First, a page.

With regard to health status, gender, household size, income, electricity, travel cost and time, and age, coefficients are similar to those in the public OP demand regressions described above. For example, the estimated effects of all health status measures were significantly positive in the first-part (contact decision) suggesting that individuals with a lower health status have a higher probability of visiting private OP providers.

The estimated effects of the four education dummies (elementary, junior, senior and high) were all positive and significant at 1 percent level in the contact decision. Living in an urban area increased the probability to visit a private OP by 25 percent and the frequency of private OP visits by 28 percent. East Java residents were more likely to contact private OP (36 percent) and make more subsequent visits (55 percent) compared to Jakarta inhabitants.

This study has estimated the relationship between health insurance and the number of public and private outpatient visits in Indonesia. We have explored two econometric classes of count data models: a specification that ignores endogeneity of insurance choice and a specification that considers endogeneity of insurance choice. Although both IV and GMM estimators allow for controlling endogeneity of the insurance in the estimation [

We observed evidence for endogeneity (of insurance status) in the number of public OP visits. This led us to conclude that the GMM estimator is the best to model the number of public outpatient visits. Comparison of estimation results obtained from all econometric techniques explored in the study (complete results available upon request) reveals that the parameter estimates for the

In the case of private visits, several statistical tests suggested that the HNB hurdle specification is superior to the standard one-part specification. The use of HNB is justified by the fact that health care use in this study is measured by number of contacts instead of the total cost of all contacts [

The HNB estimates confirm that

Another way to look into the evidence of supply induced demand (SID) for health care is to examine how the doctors’ density affects demand. Physician density in Indonesia is higher in urban areas. Physicians practicing in urban areas facing negative income shocks could use their dual role—both as evaluator and supplier—to induce demand [

The finding that insurance increases individuals’ propensity for health care utilization is important for policy makers, particularly in Indonesia where current debate is dominated by discussions regarding improving access to care and the introduction of national health insurance scheme. Although such findings have been reported elsewhere [

Another finding from this analysis bears more discussion. A negative (and statistically significant) relationship to health care demand of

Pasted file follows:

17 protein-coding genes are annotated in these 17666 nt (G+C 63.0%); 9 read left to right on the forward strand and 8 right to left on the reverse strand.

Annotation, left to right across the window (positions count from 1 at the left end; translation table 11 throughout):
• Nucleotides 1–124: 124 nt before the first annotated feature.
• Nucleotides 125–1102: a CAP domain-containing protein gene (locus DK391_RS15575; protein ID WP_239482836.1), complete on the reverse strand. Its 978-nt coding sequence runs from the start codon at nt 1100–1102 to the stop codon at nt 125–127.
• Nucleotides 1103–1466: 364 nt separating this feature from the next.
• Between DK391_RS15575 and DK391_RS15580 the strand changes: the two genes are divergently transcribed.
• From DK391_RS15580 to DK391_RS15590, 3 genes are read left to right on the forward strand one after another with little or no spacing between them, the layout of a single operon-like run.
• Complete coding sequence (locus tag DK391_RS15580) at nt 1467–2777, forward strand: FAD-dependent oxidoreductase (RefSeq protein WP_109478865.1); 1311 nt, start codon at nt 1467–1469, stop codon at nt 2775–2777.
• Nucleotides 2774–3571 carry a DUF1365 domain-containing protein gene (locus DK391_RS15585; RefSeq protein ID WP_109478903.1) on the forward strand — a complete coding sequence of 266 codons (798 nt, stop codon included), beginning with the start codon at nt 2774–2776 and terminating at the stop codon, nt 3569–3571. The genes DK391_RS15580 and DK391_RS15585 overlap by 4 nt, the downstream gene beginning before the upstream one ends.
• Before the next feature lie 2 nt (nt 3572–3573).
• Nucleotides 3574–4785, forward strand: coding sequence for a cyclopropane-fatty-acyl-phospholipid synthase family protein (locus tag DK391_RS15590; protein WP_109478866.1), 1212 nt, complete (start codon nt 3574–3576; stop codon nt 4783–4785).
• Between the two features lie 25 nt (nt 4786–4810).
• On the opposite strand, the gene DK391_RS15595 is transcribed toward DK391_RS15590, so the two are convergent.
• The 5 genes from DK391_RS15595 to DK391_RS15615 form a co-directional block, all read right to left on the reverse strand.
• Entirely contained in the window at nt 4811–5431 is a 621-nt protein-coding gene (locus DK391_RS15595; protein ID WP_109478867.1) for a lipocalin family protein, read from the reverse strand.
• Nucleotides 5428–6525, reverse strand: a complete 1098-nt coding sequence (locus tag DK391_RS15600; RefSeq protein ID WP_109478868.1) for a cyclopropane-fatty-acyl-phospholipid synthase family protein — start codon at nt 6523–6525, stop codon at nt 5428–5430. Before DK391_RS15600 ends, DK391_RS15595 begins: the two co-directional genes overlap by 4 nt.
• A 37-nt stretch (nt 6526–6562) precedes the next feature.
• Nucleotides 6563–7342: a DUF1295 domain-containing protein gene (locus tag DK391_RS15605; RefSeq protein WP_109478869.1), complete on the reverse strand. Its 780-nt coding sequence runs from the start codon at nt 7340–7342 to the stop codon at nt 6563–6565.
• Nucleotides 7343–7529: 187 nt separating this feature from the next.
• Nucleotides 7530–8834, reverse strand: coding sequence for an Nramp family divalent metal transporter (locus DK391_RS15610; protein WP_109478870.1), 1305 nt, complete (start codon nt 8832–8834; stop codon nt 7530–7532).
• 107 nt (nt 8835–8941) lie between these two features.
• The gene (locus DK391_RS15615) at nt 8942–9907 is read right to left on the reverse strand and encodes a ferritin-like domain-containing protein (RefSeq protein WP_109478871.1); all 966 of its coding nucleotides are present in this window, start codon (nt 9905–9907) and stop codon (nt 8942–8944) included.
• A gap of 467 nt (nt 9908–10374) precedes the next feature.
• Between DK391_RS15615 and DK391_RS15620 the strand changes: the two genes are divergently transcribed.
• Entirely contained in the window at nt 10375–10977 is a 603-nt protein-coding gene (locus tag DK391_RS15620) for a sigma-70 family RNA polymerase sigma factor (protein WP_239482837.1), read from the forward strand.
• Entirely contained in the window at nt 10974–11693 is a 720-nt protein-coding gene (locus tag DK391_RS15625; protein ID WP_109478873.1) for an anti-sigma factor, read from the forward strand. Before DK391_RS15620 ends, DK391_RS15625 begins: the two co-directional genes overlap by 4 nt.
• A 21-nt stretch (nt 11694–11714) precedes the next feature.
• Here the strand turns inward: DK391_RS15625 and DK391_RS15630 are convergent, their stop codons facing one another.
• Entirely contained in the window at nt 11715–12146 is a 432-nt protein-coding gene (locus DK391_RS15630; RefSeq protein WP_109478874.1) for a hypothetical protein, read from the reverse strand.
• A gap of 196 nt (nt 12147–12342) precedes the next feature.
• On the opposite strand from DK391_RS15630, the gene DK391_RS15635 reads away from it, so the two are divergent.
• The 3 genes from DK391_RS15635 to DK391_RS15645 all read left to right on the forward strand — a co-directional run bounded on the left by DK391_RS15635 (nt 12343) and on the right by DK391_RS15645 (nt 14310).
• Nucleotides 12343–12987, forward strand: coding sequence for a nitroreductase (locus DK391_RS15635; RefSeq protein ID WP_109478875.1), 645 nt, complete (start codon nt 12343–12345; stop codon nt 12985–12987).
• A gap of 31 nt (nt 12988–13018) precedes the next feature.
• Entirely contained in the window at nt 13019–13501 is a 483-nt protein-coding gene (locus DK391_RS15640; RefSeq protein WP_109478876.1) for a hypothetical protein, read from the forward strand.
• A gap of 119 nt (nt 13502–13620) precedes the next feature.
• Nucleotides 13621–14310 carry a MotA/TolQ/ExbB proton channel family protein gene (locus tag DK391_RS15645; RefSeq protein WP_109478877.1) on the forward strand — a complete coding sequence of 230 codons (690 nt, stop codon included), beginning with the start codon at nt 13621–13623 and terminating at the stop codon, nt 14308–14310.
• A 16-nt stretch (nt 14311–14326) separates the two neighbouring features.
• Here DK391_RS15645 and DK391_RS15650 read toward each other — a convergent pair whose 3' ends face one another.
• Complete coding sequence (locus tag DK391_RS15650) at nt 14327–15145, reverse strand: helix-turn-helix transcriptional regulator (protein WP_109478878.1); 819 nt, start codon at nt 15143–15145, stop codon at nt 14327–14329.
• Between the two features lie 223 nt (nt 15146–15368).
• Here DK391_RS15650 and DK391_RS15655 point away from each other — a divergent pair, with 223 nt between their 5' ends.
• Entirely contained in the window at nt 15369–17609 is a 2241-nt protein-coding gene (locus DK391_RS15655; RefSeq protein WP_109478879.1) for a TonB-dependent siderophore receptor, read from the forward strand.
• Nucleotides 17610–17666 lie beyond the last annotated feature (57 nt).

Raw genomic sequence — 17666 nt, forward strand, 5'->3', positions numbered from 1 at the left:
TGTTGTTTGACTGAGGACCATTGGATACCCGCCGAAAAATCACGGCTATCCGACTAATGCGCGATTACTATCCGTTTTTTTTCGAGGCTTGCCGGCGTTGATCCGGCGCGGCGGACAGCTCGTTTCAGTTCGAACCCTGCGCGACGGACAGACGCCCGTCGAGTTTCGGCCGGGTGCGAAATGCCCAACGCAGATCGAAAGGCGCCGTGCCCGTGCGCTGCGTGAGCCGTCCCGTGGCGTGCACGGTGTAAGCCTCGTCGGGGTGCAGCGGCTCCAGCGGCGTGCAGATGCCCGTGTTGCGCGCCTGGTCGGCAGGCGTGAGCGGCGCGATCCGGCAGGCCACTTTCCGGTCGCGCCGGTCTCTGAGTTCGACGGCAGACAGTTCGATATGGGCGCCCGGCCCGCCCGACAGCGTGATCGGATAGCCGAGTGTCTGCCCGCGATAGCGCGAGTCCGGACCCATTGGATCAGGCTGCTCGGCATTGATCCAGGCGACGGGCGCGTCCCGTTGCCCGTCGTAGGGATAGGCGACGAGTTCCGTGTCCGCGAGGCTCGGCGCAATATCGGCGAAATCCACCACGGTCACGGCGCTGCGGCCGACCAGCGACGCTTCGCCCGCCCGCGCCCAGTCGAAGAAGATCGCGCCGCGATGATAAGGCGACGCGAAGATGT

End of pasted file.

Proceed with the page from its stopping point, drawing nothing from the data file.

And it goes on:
The authors are grateful to the RAND Corporation for providing us with the IFLS data. We would also like to thank the guest editor, Ulf-G. Gerdtham, and to two anonymous referees for helpful comments that improve this paper substantially. Finally, we thank Jon Jellema for correcting English errors. All views expressed and errors encountered are the sole responsibility of the authors.

Framework to select econometric techniques for modeling the relationships between health insurance and the number of outpatient visits.

Characteristics of health insurance schemes in Indonesia.

Regulation | Gov’t Regulation 69/91 | Social Security Act #3/1992 | Insurance Act #2/1992 |

Insurer | Private insurance firms | ||

Membership | Mandatory | Optional-mandatory | Voluntary |

Eligibility | Civil servants, pensioners of civil servants and armed force | Private sector employee | Varies, depend on the contract |

Beneficiaries | Spouse and 2 oldest children (<21 years if unemployed & unmarried, or <25 years if a student) | Spouse and 3 oldest children <21 years of age | Varies |

Premium rate | 4% payroll deduction (regardless of marital status) | Payroll deduction (single 3%; married 6%) | Varies, depend on the risk and the benefits |

Premium policy | Contributory | Non-contributory | Full Contributory |

Benefits, providers network | OP and IP at public providers | OP at both public and private providers; IP at public providers only | Usually OP and IP, and mostly in the private providers networks |

Note: OP = outpatient health care services; IP = Inpatient health care services.

Sample frequency distribution of the number of public and private outpatient visits (number of observations = 13639).

0 | 11,589 | 84.97 | 12,573 | 92.18 |

1 | 1,061 | 7.78 | 562 | 4.12 |

2 | 544 | 3.99 | 269 | 1.97 |

3 | 246 | 1.80 | 118 | 0.87 |

4 | 150 | 1.10 | 81 | 0.59 |

5 | 15 | 0.11 | 5 | 0.04 |

6 | 17 | 0.12 | 6 | 0.04 |

7 | 7 | 0.05 | 7 | 0.05 |

8 | - | 8 | 0.06 | |

9 | - | - | ||

10 | 10 | 0.07 | 10 | 0.07 |

0.28 | 0.15 | |||

^{2} |
0.67 | 0.43 | ||

^{2} |
2.39 | 2.87 |

Summary statistics of the variables used in the demand equation.

Askes insurance | 1 if govt-employ insurance; 0 otherwise | 0.098 | 0.298 |

Private insurance | 1 if priv-employ insurance; 0 otherwise | 0.052 | 0.223 |

Askes*income | Interaction |
0.165 | 0.775 |

Private*income | Interaction |
0.073 | 0.419 |

Symptoms | 1 if had ≥ 1 symptom; 0 otherwise | 0.963 | 0.189 |

Score ADLs | Physical ability to perform daily activity | 0.295 | 0.456 |

Very good GHS |
Very good health status | ||